EU sees trouble but no breakdown with Italy far-right in power

Brothers of Italy leader Giorgia Meloni and the League’s Matteo Salvini are slated to be the big winners in Sunday’s general election on a firmly “Italians First” agenda, in which officials in Brussels largely play the role
of the bogeyman.

The biggest worries concern the economy.

Italy’s massive debt is seen as a threat to European stability if Rome turns its back on the sound financing championed by outgoing prime minister, Mario Draghi, a darling of the EU political establishment.

A victory by Meloni and Salvini would follow fast on an election in Sweden where the virulently anti-migration and eurosceptic Sweden Democrats entered a ruling coalition, just months before the Scandinavian country is due to take over the EU’s rotating presidency.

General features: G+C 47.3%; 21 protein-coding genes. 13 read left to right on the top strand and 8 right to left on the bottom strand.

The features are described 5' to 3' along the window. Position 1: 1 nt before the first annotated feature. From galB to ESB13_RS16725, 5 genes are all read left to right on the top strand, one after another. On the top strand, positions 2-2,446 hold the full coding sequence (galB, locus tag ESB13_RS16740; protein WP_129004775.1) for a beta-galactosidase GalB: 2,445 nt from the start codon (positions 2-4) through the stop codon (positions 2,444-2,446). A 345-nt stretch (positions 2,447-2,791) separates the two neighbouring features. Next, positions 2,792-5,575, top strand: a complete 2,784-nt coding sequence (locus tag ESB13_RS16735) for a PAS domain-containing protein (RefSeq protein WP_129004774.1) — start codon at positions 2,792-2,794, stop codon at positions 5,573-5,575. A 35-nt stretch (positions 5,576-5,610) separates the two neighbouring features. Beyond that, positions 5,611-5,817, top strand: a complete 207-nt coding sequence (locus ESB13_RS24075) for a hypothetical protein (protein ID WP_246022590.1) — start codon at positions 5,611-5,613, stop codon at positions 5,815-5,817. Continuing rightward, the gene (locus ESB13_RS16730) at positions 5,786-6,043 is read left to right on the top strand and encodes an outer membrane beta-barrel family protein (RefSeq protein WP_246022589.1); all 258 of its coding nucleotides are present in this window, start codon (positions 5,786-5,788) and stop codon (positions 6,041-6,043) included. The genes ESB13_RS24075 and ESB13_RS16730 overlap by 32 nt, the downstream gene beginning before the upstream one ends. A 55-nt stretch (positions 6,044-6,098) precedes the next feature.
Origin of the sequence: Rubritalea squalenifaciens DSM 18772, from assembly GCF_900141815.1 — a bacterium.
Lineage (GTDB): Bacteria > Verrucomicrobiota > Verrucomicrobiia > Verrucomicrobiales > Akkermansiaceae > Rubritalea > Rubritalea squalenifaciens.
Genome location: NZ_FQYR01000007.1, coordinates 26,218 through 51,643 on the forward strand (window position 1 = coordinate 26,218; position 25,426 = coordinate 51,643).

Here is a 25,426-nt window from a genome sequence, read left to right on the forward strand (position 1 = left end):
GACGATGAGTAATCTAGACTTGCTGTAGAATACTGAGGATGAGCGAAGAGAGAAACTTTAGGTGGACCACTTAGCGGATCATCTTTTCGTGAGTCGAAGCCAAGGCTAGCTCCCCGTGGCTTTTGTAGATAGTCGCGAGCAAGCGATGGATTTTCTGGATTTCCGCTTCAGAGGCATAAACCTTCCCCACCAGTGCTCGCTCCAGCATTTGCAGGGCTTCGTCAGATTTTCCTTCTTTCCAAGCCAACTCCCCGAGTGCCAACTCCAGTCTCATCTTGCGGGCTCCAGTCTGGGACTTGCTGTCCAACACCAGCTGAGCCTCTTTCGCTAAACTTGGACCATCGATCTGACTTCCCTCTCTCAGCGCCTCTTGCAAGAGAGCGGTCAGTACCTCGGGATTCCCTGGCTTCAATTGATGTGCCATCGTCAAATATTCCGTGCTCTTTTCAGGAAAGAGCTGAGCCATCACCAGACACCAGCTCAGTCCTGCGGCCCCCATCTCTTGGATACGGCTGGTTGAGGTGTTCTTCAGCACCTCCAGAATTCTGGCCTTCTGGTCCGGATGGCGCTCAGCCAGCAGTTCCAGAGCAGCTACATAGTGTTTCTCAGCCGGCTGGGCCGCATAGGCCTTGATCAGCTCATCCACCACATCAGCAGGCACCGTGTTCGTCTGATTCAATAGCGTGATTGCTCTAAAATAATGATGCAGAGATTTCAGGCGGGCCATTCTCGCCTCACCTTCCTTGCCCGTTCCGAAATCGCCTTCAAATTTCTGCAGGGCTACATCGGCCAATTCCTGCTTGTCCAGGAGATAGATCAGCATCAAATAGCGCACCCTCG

READ ALSO: Giorgia Meloni’s party will likely win the elections – but will it last?

But officials in Brussels said they would not jump to conclusions about Italy, cautiously hanging on to reassurances made by key right-wing players ahead of the vote.

Giorgia Meloni delivers speech at party rally

Brothers of Italy leader Giorgia Meloni (Rear C on stage) delivers a speech on September 23, 2022 in Naples. (Photo by Andreas SOLARO / AFP)

“This is not the first time that we risk confronting governments formed with far-right or far-left parties,” said European Commissioner Didier Reynders, a veteran of EU politics.

“Let voters choose their elected representatives. We will react to the actions of the new government and we have instruments at our disposal,” he added.